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  • FOOD MATTERS | Parco goes dark; Beachhouse broiler, pho on the way
    First, the sad news: Celinda Norton has given up on Café Parco (1807 42nd Ave. E.), after three years in Madison Park. It’s not that Norton didn’t try: She cooked every meal herself, seven days a week. 
  • Book aims to keep Kurt Cobain’s legacy alive
    On April 8, 1994, electrician Gary Smith arrived at Kurt Cobain’s Denny-Blaine estate to install a security system and found the singer/songwriter/guitarist/icon lying dead of a self-inflicted gunshot wound. 
  • Opening the greenway
    Bicyclists of all ages were ready for the formal opening of the 4.5-block McGilvra Greenway on Sept. 21. The greenway stretches from 37th Avenue East and East Madison Street to McGilvra Elementary School (1617 38th Ave. E.). 
  • Take in the sight of maple trees ablaze in fall color at the Seattle Japanese Garden (1075 Lake Washington Blvd. E.) on Sunday, Oct. 12, when the garden hosts its annual Maple Viewing Festival. 
  • Children are invited to get creative with Lego bricks and build something super-fantastic at local libraries this fall. 
     
  • “Hector and the Search for Happiness” is an uplifting, life-affirming travel comedy in a similar vein to Ben Stiller’s “The Secret Life of Walter Mitty” from last year. Both revolve around men who live tidy but unsatisfying lives and want a little more excitement.  
  • At the start of “The Equalizer,” when we see Denzel Washington pushing around sacks of concrete at a home repair store, we know something’s not quite right.  
  • The Seattle Public Library is planning a special celebration in honor of the 100th anniversary of the Douglass-Truth branch (2300 E. Yesler Way). 
  • Experience traditional Noh theater in a performance at the Seattle Japanese Garden (1075 Lake Washington Blvd. E.) on Thursday, Sept. 25, beginning at 6:30 p.m. The garden will open for twilight viewing at 5:30 p.m.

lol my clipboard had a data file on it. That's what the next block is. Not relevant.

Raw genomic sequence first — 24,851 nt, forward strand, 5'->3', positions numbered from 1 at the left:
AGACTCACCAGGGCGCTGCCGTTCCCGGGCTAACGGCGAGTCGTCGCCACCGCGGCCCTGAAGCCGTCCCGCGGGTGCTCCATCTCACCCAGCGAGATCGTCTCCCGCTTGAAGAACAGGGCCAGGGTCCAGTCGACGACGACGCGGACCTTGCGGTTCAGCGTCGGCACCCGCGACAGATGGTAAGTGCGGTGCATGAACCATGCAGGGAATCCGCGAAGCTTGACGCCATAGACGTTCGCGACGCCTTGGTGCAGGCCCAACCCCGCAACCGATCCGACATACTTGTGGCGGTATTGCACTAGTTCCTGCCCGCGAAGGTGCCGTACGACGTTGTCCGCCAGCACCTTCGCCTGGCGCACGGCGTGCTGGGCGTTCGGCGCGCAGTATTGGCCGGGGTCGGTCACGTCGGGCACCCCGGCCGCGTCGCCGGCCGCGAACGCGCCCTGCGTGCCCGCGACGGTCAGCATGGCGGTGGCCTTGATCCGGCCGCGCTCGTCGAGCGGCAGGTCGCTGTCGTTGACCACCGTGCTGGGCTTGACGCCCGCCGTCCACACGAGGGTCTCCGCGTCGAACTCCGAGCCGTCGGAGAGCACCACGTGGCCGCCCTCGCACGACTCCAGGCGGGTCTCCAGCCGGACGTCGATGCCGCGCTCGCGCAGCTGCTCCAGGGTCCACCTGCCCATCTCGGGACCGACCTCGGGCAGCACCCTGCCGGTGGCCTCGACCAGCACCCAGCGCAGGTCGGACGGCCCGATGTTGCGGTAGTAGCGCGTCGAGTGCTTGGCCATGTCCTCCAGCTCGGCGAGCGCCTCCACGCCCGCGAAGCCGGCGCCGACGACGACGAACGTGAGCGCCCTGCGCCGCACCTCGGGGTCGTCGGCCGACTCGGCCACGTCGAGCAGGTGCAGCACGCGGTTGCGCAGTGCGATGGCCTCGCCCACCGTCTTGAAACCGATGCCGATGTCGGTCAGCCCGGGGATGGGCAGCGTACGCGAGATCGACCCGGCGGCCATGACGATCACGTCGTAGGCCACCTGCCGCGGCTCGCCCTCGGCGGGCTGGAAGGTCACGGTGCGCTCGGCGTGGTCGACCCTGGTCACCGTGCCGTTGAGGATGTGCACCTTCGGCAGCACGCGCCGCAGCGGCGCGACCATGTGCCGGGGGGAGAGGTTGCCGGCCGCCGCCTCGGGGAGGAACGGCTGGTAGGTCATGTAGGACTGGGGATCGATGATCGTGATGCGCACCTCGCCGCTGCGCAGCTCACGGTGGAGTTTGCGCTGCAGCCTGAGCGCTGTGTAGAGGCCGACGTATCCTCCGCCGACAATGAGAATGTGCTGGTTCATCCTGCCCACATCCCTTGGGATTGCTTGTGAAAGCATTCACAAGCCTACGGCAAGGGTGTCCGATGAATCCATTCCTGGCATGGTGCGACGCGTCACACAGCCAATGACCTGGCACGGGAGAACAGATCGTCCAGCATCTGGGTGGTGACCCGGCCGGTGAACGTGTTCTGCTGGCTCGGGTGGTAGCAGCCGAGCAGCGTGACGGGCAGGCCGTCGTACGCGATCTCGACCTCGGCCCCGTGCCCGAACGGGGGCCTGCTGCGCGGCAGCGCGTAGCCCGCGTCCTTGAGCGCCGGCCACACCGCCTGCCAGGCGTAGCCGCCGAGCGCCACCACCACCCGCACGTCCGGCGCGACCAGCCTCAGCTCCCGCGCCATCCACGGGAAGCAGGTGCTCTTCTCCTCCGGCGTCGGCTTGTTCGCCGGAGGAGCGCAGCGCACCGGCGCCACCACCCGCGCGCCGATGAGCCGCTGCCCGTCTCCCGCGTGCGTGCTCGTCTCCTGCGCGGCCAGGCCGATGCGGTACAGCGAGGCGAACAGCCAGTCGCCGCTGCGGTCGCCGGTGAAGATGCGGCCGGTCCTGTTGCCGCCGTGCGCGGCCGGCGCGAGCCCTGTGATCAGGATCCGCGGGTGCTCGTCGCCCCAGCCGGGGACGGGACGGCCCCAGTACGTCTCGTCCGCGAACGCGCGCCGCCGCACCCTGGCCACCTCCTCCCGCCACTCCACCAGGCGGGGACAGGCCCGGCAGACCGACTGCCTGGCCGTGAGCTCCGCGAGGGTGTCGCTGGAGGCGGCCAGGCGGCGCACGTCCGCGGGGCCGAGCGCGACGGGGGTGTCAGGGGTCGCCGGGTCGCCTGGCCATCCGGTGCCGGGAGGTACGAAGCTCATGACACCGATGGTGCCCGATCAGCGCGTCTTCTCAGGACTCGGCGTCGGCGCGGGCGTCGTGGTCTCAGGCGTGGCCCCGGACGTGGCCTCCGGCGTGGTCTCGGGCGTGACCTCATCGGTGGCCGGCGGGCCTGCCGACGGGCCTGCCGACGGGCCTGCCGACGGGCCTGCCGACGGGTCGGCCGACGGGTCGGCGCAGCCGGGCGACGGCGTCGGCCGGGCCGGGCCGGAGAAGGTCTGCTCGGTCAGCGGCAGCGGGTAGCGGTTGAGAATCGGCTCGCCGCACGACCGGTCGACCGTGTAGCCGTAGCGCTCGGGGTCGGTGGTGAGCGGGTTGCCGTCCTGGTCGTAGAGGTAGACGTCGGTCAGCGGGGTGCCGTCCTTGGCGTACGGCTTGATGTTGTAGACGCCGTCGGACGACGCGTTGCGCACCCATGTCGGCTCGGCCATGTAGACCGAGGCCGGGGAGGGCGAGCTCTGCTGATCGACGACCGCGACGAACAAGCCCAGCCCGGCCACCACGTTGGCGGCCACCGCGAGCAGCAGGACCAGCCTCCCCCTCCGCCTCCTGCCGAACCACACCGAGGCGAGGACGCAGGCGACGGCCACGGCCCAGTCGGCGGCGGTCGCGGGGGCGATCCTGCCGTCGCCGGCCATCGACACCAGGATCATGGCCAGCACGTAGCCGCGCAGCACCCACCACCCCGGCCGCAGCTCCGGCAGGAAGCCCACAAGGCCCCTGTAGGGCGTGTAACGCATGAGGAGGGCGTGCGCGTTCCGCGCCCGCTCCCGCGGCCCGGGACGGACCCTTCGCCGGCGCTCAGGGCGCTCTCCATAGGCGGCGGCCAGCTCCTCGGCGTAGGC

• There’s something refreshing about the stop-motion animation films that come out of the animation studio Laika (“Coraline” and “Paranorman”). 
  • In Craig Johnson’s “The Skeleton Twins,” “Saturday Night Live” alumni Bill Hader and Kristin Wiig get their shot at playing dramatic roles, as Milo and Maggie, two basket-case twins that haven’t seen each other in 10 years. 
  • Based on the book series by Lawrence Block, Scott Frank’s “A Walk Among the Tombstones” is essentially a classic private-eye noir with a much bleaker outlook on life. 
  • Kevin Smith’s “Tusk” is a bizarre, twisted movie. There are disturbing images in it that will remain seared into one’s memory for months to come. It’s a horror comedy: a cross between an abduction/torture picture and an R-rated guy comedy.  
  • See what’s new and exciting at Seattle Opera this Sunday, Sept. 21, as the company kicks off its 2014-15 season with a free community event from noon to 5:30 p.m. at McCaw Hall (321 Mercer St.).  
  • Take an old-school-style slasher and cross it with a Hitchcock thriller. Then mix in Jason Bourne and “The Terminator.” Throw in a little bit of Lifetime family drama, and you’ve got Adam Wingard’s “The Guest.” 
  • Willow Bader started hanging her encaustic art in the St. Clouds (1131 34th Ave.) bar three years ago. Now, the restaurant is celebration her ever-changing art with a party on Tuesday, Sept. 16, from 5:30 to 7 p.m. 
  • Shawn Levy’s “This is Where I Leave You” is yet another ensemble funeral dramedy, a subgenre that feels, overall, a little stale and overdone at this point. 
  • Ned Benson’s somber, artfully made meditation on a modern marriage, “The Disappearance of Eleanor Rigby,” encompasses many things. It’s about regret, impulse decisions, second chances, fresh starts, reconnecting, uncertainty and drifting in and out of love. 
  • The Friends of The Seattle Public Library will have its big fall book sale this weekend. More than 150,000 items — including of nonfiction, fiction, children’s books, CDs and DVDs — will be available for purchase. 
  • A liquor license discontinuance was issued for Philadelphia Fevre Steak and Hoagie Shop on Madison. 
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